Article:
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            Feedback action and tonic influence of corticosteroids on brain function: A concept arising from the heterogeneity of brain receptor systems

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              Systematic interleukin-1 administration stimulates hypothalamic norepinephrine metabolism parallelling the increased plasma corticosterone

               Adrian Dunn (1988)
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                Author and article information

                Journal
                NEN
                Neuroendocrinology
                10.1159/issn.0028-3835
                Neuroendocrinology
                S. Karger AG
                0028-3835
                1423-0194
                1999
                February 1999
                17 February 1999
                : 69
                : 2
                : 77-87
                Affiliations
                aLaboratoire de Neurobiologie cellulaire et moléculaire, EP 1591 CNRS, and bLaboratoire de Pharmacochimie Moléculaire et Structurale, U266 INSERM, URAD 1500 CNRS, Faculté Pharmacie, Paris, France
                Article
                54405 Neuroendocrinology 1999;69:77–87
                10.1159/000054405
                9986920
                © 1999 S. Karger AG, Basel

                Copyright: All rights reserved. No part of this publication may be translated into other languages, reproduced or utilized in any form or by any means, electronic or mechanical, including photocopying, recording, microcopying, or by any information storage and retrieval system, without permission in writing from the publisher. Drug Dosage: The authors and the publisher have exerted every effort to ensure that drug selection and dosage set forth in this text are in accord with current recommendations and practice at the time of publication. However, in view of ongoing research, changes in government regulations, and the constant flow of information relating to drug therapy and drug reactions, the reader is urged to check the package insert for each drug for any changes in indications and dosage and for added warnings and precautions. This is particularly important when the recommended agent is a new and/or infrequently employed drug. Disclaimer: The statements, opinions and data contained in this publication are solely those of the individual authors and contributors and not of the publishers and the editor(s). The appearance of advertisements or/and product references in the publication is not a warranty, endorsement, or approval of the products or services advertised or of their effectiveness, quality or safety. The publisher and the editor(s) disclaim responsibility for any injury to persons or property resulting from any ideas, methods, instructions or products referred to in the content or advertisements.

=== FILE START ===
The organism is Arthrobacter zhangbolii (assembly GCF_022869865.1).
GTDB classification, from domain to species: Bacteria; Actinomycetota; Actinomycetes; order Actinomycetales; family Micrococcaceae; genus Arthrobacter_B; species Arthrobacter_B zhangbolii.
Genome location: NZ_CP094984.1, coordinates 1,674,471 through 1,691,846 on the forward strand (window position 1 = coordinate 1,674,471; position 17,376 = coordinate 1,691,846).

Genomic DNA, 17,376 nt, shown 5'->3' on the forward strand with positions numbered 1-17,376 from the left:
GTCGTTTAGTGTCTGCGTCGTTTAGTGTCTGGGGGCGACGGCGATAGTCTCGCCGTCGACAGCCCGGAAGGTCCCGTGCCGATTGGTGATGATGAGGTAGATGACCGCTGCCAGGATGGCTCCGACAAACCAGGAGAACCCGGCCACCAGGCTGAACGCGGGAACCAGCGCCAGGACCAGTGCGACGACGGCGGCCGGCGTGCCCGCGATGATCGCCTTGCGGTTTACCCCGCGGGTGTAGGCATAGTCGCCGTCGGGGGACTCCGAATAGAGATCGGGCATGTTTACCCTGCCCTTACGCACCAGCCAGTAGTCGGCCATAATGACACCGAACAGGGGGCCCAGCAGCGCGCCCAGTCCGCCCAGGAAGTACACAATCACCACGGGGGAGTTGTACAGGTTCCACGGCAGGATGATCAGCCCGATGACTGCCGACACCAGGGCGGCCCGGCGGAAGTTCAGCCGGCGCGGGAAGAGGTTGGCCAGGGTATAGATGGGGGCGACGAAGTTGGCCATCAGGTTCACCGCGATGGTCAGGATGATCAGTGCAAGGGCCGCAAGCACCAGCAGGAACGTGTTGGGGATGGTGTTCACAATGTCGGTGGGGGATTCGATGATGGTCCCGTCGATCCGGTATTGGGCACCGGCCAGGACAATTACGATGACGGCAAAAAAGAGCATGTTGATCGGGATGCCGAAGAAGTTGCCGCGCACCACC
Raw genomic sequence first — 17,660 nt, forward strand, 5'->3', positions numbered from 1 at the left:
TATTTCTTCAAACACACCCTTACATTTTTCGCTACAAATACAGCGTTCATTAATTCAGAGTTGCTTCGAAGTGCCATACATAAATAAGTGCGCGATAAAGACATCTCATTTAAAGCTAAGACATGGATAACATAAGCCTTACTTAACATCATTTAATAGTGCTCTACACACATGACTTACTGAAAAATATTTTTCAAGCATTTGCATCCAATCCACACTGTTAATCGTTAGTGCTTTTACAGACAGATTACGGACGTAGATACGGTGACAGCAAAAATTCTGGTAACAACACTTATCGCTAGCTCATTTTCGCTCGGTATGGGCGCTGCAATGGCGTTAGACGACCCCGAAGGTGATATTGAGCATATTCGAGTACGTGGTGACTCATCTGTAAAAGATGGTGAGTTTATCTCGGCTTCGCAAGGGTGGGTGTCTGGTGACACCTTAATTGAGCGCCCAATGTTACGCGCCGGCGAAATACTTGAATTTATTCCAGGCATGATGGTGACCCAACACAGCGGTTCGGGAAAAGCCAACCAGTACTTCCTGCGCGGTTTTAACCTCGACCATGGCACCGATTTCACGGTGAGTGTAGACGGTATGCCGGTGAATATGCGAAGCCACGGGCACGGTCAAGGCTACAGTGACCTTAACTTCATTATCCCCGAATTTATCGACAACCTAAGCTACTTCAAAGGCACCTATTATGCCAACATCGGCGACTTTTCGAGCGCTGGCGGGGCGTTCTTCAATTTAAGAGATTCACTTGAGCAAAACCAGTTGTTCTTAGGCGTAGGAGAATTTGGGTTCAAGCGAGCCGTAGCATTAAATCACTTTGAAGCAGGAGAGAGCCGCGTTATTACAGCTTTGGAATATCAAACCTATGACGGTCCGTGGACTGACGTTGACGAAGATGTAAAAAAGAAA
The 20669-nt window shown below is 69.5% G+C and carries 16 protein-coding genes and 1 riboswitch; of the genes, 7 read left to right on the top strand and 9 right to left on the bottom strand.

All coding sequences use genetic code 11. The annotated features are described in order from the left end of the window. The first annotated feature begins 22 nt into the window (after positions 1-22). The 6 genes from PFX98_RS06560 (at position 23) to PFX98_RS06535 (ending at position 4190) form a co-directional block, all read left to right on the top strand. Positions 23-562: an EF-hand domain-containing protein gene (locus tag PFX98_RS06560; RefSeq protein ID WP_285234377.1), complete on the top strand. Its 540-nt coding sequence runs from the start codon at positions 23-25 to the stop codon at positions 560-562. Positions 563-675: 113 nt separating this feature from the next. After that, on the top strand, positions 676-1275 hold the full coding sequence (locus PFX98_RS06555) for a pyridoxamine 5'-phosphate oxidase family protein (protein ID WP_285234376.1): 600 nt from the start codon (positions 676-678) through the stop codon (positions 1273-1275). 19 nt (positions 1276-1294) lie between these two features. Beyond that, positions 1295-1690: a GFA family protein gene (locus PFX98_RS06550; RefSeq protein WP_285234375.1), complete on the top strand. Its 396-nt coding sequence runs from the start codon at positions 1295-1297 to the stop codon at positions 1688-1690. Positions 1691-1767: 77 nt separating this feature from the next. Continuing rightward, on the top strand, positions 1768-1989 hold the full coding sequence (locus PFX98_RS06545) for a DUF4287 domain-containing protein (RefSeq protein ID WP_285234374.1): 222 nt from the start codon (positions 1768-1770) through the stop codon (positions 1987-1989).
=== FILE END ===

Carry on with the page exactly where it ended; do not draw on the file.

Page count
                Figures: 7, References: 43, Pages: 11
                Categories
                Stress and Corticotropin